SuperStorms have Flood Insurance Rates Skyrocketing
November 21, 2013
Climate Change gets real for the Chamber of Commerce.
Many older homes in flood zones have long benefited from a big subsidy that kept flood insurance rates very low. Starting next month, those homeowners will typically see annual rates jump more than 20 percent, including a fee for a new reserve fund. A late payment could cost them their subsidy immediately.
If the owner sells the home, the buyer will lose the subsidy. That could, as in one scenario, raise a premium that had been $1,400 a year to $9,500.
Travis wasn’t hopeful of a congressional reprieve in the next couple of weeks.
“Have I demoralized everyone here?” he asked.
Concern about rising flood insurance rates — triggered by the Biggert-Waters Act of 2012 — has been percolating for months. Now, just weeks before the law’s main provisions take effect, real estate agents and communities from Apollo Beach to Treasure Island are galvanizing, worried about falling property values, busted real estate sales and a crippling effect on the broader economy.
“This is a major change,” said Patty Latshaw of St. Petersburg-based Wright National Flood Insurance Co., the biggest writer of federal flood insurance in the country. “I’m just glad to see people are realizing what is going on and asking questions and becoming involved. Finally.”
For Cristy and Fred Assidy, reality hit too late.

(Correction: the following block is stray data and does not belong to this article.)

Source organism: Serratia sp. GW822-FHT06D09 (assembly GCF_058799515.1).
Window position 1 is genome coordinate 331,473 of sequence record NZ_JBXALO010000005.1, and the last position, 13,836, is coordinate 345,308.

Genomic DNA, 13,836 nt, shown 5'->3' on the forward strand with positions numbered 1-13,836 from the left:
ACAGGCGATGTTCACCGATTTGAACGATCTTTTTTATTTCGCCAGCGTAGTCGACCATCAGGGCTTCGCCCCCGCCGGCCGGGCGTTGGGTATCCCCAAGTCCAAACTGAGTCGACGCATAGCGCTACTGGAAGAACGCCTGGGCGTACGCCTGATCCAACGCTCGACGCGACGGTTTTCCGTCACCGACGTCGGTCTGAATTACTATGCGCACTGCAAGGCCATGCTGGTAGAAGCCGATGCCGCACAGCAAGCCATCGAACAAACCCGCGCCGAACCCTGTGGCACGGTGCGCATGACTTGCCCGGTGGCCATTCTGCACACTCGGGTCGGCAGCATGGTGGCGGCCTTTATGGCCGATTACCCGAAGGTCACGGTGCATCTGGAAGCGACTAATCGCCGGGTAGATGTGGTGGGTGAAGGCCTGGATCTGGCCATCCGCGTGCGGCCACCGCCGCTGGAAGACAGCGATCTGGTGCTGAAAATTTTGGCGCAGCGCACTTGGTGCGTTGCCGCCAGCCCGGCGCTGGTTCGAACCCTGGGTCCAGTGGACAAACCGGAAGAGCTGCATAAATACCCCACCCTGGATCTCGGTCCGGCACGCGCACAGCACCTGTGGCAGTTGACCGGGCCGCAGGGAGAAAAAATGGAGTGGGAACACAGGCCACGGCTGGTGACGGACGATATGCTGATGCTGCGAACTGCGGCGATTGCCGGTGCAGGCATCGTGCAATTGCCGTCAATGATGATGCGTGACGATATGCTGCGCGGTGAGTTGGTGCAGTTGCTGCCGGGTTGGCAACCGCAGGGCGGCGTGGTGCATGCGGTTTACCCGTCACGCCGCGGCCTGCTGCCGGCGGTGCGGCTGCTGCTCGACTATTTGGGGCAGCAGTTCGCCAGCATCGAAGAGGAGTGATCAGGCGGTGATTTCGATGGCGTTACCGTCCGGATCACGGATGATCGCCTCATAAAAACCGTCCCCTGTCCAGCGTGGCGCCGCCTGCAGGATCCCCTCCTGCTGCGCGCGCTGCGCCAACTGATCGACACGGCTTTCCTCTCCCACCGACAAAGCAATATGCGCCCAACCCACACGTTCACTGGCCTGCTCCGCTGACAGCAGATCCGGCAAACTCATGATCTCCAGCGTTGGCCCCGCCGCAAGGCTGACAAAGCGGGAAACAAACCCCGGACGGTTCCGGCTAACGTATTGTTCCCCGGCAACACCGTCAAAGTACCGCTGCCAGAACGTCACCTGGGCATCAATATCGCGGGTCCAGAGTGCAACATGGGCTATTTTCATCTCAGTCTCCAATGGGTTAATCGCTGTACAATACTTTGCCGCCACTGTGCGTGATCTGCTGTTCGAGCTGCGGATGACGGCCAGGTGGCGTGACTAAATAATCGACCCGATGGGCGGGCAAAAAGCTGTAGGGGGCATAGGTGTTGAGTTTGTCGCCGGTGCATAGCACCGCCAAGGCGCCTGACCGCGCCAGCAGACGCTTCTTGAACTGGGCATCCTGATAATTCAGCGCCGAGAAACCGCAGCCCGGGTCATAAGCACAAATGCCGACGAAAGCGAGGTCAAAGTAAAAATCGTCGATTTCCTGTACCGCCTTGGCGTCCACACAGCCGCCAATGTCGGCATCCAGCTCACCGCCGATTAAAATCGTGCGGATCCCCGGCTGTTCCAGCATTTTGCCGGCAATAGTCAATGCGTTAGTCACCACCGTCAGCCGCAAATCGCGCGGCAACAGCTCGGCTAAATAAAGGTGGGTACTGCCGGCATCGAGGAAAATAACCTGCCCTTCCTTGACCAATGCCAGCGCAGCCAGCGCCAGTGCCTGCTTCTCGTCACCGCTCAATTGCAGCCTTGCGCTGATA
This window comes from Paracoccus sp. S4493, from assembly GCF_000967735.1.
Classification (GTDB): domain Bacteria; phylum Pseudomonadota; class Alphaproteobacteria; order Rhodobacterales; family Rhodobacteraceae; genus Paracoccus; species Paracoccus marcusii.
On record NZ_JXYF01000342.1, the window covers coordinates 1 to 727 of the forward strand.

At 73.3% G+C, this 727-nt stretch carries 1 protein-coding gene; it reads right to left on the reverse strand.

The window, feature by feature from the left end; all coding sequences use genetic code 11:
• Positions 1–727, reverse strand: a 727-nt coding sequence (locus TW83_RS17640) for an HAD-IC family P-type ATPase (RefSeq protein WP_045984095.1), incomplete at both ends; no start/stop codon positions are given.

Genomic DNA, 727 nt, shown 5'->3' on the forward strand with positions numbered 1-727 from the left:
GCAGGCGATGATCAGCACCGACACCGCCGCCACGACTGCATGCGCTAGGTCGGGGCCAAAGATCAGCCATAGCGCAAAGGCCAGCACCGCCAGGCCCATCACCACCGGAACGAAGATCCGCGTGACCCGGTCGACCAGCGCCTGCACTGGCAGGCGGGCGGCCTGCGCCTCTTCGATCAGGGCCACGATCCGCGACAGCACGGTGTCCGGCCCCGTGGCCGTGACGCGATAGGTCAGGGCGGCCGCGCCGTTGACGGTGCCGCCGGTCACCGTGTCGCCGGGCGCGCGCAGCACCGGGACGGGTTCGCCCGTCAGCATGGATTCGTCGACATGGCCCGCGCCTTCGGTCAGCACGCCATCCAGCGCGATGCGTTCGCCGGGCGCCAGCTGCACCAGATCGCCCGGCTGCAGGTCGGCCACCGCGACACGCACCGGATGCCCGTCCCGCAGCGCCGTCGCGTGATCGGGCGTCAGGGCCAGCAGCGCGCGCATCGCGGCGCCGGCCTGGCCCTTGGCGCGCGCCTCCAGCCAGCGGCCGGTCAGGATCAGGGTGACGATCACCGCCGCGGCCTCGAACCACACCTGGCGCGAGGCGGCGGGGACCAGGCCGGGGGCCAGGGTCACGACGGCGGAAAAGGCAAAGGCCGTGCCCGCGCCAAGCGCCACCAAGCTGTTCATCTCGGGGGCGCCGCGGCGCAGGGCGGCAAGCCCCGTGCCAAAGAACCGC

After 15 years in their “starter home” in St. Petersburg’s Shore Acres, the couple was excited recently to close on a new home in Riviera Bay near Weedon Island.
Then came a shocker.
During this first year, their premium through the National Flood Insurance Program is a doable $1,700; next year it jumps to $17,000. For a house they bought for $205,000.
“This is going to devastate the real estate market here just when it’s barely making a comeback,” Cristy Assidy said. “People are going to leave the state in mass exodus.”
And not just in traditional hurricane zones…
NORTH POWNAL, VT – Hurricanes Katrina, Irene, Lee and Sandy have wiped out FEMA financially. The agency is broke and it’s looking to get out of the red by upping flood insurance premiums on millions of homeowners across the country. Thousands of those homeowners are in the Capital Region and they’ve recently been receiving their premium bills for next year.
Those who are required to have the insurance are seeing their bills double this year compared to last and then there are those that were never in a flood zone who are now being added to one under new flood maps that FEMA has drawn up for most local communities. Judy Greenwalt has lived in front of Witches Brook in North Pownal, Vermont for 30 years and because it is only about 30 yards away from her home, she’s in a designated flood zone. She pays annually for flood insurance but this year when her bill came, she was shocked, “It went from $1623 to $4,389…I thought I was going to have a heart attack, I don’t have that kind of money, nobody has that kind of money to fork over all at once and yea, you have escrow in your mortgage but no one has that amount in escrow,” she tells CBS6.
Over the past several years, FEMA has shelled out way more money than it has taken in from Flood Insurance premiums and now as the agency looks to build back up the pot, it is redrawing flood maps across the country. Many folks like Greenwalt are having their flood designations change. She went from being in a moderate risk area to a high risk area despite the fact she has never had a flooding problem, “this is what I call extortion, these rates,” she says.